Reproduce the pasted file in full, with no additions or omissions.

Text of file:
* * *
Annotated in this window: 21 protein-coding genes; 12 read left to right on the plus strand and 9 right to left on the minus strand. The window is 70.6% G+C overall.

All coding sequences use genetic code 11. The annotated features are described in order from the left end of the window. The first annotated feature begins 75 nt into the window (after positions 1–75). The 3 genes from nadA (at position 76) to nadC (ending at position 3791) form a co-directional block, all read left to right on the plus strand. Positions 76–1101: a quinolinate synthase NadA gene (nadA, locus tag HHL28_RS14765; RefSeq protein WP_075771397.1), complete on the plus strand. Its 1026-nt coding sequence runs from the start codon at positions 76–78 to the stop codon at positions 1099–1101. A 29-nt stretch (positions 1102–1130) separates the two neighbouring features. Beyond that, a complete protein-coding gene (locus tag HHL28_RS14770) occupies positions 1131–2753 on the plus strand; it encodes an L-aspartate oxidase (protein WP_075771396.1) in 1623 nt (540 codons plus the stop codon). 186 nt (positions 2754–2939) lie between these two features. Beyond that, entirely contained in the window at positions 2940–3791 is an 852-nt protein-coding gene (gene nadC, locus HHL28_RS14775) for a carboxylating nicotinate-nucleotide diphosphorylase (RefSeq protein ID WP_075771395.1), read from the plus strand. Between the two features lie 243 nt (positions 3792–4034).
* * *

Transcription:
Annotated in this window: 21 protein-coding genes; 12 read left to right on the plus strand and 9 right to left on the minus strand. The window is 70.6% G+C overall.

All coding sequences use genetic code 11. The annotated features are described in order from the left end of the window. The first annotated feature begins 75 nt into the window (after positions 1–75). The 3 genes from nadA (at position 76) to nadC (ending at position 3791) form a co-directional block, all read left to right on the plus strand. Positions 76–1101: a quinolinate synthase NadA gene (nadA, locus tag HHL28_RS14765; RefSeq protein WP_075771397.1), complete on the plus strand. Its 1026-nt coding sequence runs from the start codon at positions 76–78 to the stop codon at positions 1099–1101. A 29-nt stretch (positions 1102–1130) separates the two neighbouring features. Beyond that, a complete protein-coding gene (locus tag HHL28_RS14770) occupies positions 1131–2753 on the plus strand; it encodes an L-aspartate oxidase (protein WP_075771396.1) in 1623 nt (540 codons plus the stop codon). 186 nt (positions 2754–2939) lie between these two features. Beyond that, entirely contained in the window at positions 2940–3791 is an 852-nt protein-coding gene (gene nadC, locus HHL28_RS14775) for a carboxylating nicotinate-nucleotide diphosphorylase (RefSeq protein ID WP_075771395.1), read from the plus strand. Between the two features lie 243 nt (positions 3792–4034).